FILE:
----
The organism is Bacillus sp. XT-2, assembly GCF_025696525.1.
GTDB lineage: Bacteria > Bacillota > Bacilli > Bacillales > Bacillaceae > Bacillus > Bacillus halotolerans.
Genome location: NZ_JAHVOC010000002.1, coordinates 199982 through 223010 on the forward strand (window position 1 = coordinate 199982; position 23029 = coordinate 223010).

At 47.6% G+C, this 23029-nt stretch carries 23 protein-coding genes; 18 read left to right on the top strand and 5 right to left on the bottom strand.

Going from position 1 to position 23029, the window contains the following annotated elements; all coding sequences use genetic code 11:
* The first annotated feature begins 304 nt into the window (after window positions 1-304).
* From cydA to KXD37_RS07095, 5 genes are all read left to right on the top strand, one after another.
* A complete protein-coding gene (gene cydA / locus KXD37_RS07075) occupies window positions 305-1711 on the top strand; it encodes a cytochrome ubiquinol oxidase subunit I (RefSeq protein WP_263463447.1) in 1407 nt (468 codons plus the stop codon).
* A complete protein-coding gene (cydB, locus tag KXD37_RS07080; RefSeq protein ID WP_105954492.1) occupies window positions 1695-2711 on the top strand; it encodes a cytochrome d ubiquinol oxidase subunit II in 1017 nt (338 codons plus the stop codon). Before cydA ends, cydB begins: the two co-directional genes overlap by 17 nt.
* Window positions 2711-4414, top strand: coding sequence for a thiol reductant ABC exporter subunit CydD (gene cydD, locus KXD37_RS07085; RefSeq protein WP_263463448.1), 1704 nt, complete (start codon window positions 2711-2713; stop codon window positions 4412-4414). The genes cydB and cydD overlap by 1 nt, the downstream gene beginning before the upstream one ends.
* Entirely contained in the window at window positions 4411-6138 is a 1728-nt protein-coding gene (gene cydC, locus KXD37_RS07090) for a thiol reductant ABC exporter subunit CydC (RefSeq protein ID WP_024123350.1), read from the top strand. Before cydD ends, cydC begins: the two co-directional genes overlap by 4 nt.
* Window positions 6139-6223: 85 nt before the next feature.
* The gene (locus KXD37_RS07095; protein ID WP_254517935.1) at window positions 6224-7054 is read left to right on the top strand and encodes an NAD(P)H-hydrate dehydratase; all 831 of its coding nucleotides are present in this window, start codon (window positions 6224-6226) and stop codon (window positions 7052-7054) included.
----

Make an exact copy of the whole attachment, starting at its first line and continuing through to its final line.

The organism is Bacillus sp. XT-2, assembly GCF_025696525.1.
GTDB lineage: Bacteria > Bacillota > Bacilli > Bacillales > Bacillaceae > Bacillus > Bacillus halotolerans.
Genome location: NZ_JAHVOC010000002.1, coordinates 199982 through 223010 on the forward strand (window position 1 = coordinate 199982; position 23029 = coordinate 223010).

At 47.6% G+C, this 23029-nt stretch carries 23 protein-coding genes; 18 read left to right on the top strand and 5 right to left on the bottom strand.

Going from position 1 to position 23029, the window contains the following annotated elements; all coding sequences use genetic code 11:
* The first annotated feature begins 304 nt into the window (after window positions 1-304).
* From cydA to KXD37_RS07095, 5 genes are all read left to right on the top strand, one after another.
* A complete protein-coding gene (gene cydA / locus KXD37_RS07075) occupies window positions 305-1711 on the top strand; it encodes a cytochrome ubiquinol oxidase subunit I (RefSeq protein WP_263463447.1) in 1407 nt (468 codons plus the stop codon).
* A complete protein-coding gene (cydB, locus tag KXD37_RS07080; RefSeq protein ID WP_105954492.1) occupies window positions 1695-2711 on the top strand; it encodes a cytochrome d ubiquinol oxidase subunit II in 1017 nt (338 codons plus the stop codon). Before cydA ends, cydB begins: the two co-directional genes overlap by 17 nt.
* Window positions 2711-4414, top strand: coding sequence for a thiol reductant ABC exporter subunit CydD (gene cydD, locus KXD37_RS07085; RefSeq protein WP_263463448.1), 1704 nt, complete (start codon window positions 2711-2713; stop codon window positions 4412-4414). The genes cydB and cydD overlap by 1 nt, the downstream gene beginning before the upstream one ends.
* Entirely contained in the window at window positions 4411-6138 is a 1728-nt protein-coding gene (gene cydC, locus KXD37_RS07090) for a thiol reductant ABC exporter subunit CydC (RefSeq protein ID WP_024123350.1), read from the top strand. Before cydD ends, cydC begins: the two co-directional genes overlap by 4 nt.
* Window positions 6139-6223: 85 nt before the next feature.
* The gene (locus KXD37_RS07095; protein ID WP_254517935.1) at window positions 6224-7054 is read left to right on the top strand and encodes an NAD(P)H-hydrate dehydratase; all 831 of its coding nucleotides are present in this window, start codon (window positions 6224-6226) and stop codon (window positions 7052-7054) included.